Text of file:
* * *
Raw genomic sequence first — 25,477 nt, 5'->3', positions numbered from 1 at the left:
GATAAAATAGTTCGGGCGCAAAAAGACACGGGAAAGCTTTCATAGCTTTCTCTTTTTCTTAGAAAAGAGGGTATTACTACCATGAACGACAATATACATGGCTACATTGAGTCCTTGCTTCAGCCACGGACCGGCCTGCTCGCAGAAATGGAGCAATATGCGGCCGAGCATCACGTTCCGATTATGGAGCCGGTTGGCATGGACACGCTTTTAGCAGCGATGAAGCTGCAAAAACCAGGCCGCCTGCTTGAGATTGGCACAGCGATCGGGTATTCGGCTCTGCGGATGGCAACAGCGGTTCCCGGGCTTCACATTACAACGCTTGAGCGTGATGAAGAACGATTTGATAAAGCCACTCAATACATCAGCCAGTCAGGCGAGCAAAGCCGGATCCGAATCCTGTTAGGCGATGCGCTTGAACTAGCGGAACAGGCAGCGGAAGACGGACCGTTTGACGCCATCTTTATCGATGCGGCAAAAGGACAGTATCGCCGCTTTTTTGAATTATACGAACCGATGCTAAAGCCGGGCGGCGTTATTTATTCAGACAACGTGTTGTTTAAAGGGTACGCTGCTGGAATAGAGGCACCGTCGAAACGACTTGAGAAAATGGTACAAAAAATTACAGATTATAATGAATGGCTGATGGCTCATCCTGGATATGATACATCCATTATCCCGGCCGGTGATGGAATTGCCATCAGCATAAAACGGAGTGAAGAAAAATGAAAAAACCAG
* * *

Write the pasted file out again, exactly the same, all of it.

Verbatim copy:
Raw genomic sequence first — 25,477 nt, 5'->3', positions numbered from 1 at the left:
GATAAAATAGTTCGGGCGCAAAAAGACACGGGAAAGCTTTCATAGCTTTCTCTTTTTCTTAGAAAAGAGGGTATTACTACCATGAACGACAATATACATGGCTACATTGAGTCCTTGCTTCAGCCACGGACCGGCCTGCTCGCAGAAATGGAGCAATATGCGGCCGAGCATCACGTTCCGATTATGGAGCCGGTTGGCATGGACACGCTTTTAGCAGCGATGAAGCTGCAAAAACCAGGCCGCCTGCTTGAGATTGGCACAGCGATCGGGTATTCGGCTCTGCGGATGGCAACAGCGGTTCCCGGGCTTCACATTACAACGCTTGAGCGTGATGAAGAACGATTTGATAAAGCCACTCAATACATCAGCCAGTCAGGCGAGCAAAGCCGGATCCGAATCCTGTTAGGCGATGCGCTTGAACTAGCGGAACAGGCAGCGGAAGACGGACCGTTTGACGCCATCTTTATCGATGCGGCAAAAGGACAGTATCGCCGCTTTTTTGAATTATACGAACCGATGCTAAAGCCGGGCGGCGTTATTTATTCAGACAACGTGTTGTTTAAAGGGTACGCTGCTGGAATAGAGGCACCGTCGAAACGACTTGAGAAAATGGTACAAAAAATTACAGATTATAATGAATGGCTGATGGCTCATCCTGGATATGATACATCCATTATCCCGGCCGGTGATGGAATTGCCATCAGCATAAAACGGAGTGAAGAAAAATGAAAAAACCAG